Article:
Blockchain has come a long way in eight years, with 2017 signaling the start of a paradigm shift in mainstream understanding of the technology. Blockchain-backed currencies have caught fire over the past nine months, partly in anticipation of major disruptions in the financial industry as a result of the distributed ledger. Blockchain’s appeal has helped drive a $175 billion cryptocurrency market, where tokens are available instantly via public exchanges.
Online trading of financial instruments is nothing new. The forex industry has expanded rapidly over the past 15 years, attracting millions of retail traders into the fold. This highly competitive environment has led to a consolidation of sorts, with major brokers in North America, Europe and Asia emerging as the go-to source for online trading. They’ve spawned an entire community of white labels and affiliates designed to drive foot traffic to those respective platforms.
Although the online trading industry is still maturing, it is not immune from disruption. As demand for digital assets continues to grow, intermediation is one of the first things that could get left behind.
When most people think about the blockchain the first thing that comes to mind is cryptocurrency, like the Bitcoin or the Ethereum. But,the Institute for Blockchain Studies, claims that “ We should think about the blockchain as another thing like the Internet – a comprehensive information technology with tiered technical levels and multiple classes of applications for any form of asset registry, inventory, and exchange, including every area of finance, economics, and money; hard assets (physical property); and intangible assets (votes, ideas, reputation, intention, health data, information etc) “
From a more technical point of view, the blockchain is a non-centralized system purposed to share things through the Internet. The blockchain is all about preventing the information lost.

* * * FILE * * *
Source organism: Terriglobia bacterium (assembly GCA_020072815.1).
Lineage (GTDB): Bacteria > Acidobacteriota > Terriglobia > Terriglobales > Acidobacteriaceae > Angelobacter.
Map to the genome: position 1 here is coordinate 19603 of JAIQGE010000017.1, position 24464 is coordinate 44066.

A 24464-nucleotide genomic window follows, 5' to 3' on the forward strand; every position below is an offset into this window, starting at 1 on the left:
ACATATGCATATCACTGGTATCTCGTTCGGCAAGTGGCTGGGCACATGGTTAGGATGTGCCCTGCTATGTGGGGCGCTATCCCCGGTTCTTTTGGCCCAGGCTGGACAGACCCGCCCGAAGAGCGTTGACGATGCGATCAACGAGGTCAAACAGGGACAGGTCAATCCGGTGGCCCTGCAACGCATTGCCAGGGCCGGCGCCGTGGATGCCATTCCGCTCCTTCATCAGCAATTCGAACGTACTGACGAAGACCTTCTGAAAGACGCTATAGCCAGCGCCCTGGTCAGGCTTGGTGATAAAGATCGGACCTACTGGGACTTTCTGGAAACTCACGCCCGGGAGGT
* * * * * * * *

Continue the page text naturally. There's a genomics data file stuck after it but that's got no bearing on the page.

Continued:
When we think about the blockchain we mostly have the cryptocurrency in the mind, which was invented as a competition to banks. The bank account is mostly dedicated for storing the funds and transferring them from one account to the another. In the cryptocurrency, this works in the same way.
An investor or a user can open new wallet – which works like a login to your bank account. A private key to this wallet can be generated – which is used as a password (there are more ways to access the wallet, but I will describe them in an article dedicated for specific cryptocurrency). When the wallet is opened, a new address is automatically bound to this wallet. All funds are stored or assigned to the specific address. The funds can be transferred between addresses and because the transfer has not got any title, name or receiver, except the final destination address, a new address for each transaction should be generated to recognize the purpose of the transaction. In an example, if you want to ask your friend to send you money for the last dinner you put him last day, new address should be generated for this one, specific transaction. Otherwise, the transaction sender can be recognized only by the amount of funds that are sent or if your friend sends you an address from which she sent money.
Each transaction has few fields with an information about its state – the sender’s address, receiver’s address, amount of funds, time, block number, number of confirmations and fee. The blockchain is a distributed ledger of immutable digital records saved in a chain of units called blocks. When the transaction is sent it is not added to the blockchain yet. Every transaction needs to be mined, which means that one of the nodes needs to collect newly published transactions, calculate the hash of the latest block and spread an information about the latest block in the blockchain. When this information is published, each transaction in the latest block will have first confirmation and the funds can be primarily treated as transferred. Each block can be identified by a block number or block hash. A new block contains cryptographically hashed data and is built upon the previous block in the chain, ensuring that the data in the blockchain cannot be compromised.
Working with the blockchains can be a fun, especially with the cryptocurrency blockchains, but without knowledge solid foundations it can wipe awake at night.